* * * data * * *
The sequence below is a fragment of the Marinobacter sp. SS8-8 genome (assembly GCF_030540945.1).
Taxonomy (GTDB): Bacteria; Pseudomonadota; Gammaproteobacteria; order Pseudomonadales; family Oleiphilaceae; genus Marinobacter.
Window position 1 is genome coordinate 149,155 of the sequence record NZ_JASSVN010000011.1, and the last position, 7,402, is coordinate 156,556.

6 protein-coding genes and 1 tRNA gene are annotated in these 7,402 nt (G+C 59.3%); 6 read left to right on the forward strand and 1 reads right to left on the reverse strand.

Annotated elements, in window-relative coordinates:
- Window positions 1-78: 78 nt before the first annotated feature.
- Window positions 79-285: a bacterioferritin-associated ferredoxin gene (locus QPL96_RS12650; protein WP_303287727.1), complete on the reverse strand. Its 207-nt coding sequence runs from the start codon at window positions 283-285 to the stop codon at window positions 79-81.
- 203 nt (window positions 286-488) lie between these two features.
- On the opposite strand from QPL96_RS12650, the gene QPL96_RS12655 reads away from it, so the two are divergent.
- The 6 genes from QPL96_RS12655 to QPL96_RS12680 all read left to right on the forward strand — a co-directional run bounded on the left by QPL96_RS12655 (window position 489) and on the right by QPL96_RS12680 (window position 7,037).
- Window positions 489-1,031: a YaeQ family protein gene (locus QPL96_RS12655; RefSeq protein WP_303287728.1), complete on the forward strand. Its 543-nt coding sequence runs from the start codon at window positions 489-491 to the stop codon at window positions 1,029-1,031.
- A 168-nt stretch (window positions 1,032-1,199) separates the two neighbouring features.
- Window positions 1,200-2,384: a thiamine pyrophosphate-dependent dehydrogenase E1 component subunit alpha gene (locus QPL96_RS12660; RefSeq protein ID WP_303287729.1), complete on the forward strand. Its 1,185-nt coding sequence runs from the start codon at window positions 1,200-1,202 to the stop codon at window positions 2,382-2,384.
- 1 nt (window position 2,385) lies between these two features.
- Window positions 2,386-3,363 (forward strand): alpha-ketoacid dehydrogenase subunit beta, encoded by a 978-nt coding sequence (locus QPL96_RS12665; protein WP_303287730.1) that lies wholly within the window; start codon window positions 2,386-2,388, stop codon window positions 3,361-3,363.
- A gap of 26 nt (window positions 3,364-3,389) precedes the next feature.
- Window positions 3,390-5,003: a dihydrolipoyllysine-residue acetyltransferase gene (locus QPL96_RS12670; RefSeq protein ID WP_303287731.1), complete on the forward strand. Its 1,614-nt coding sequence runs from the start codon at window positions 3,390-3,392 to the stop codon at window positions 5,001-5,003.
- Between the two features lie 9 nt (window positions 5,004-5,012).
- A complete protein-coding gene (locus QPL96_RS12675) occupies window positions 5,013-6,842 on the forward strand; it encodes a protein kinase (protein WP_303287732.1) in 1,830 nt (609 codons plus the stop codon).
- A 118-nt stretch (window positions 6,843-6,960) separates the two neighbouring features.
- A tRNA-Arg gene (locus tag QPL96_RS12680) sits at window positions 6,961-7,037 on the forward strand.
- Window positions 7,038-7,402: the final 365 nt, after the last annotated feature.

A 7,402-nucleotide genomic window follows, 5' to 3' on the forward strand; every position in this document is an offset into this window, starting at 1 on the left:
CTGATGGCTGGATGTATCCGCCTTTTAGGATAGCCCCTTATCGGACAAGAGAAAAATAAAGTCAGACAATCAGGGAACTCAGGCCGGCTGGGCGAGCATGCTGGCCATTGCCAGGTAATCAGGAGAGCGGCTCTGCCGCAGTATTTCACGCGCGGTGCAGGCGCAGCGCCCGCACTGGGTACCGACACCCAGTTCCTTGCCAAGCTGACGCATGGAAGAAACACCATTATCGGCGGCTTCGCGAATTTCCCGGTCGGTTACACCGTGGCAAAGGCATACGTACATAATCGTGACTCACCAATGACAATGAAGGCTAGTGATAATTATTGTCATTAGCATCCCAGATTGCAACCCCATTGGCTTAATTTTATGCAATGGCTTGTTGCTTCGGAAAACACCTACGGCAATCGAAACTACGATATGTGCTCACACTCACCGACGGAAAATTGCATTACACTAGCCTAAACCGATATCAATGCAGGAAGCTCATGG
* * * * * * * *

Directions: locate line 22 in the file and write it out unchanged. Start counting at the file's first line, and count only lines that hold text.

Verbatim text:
- Window positions 7,038-7,402: the final 365 nt, after the last annotated feature.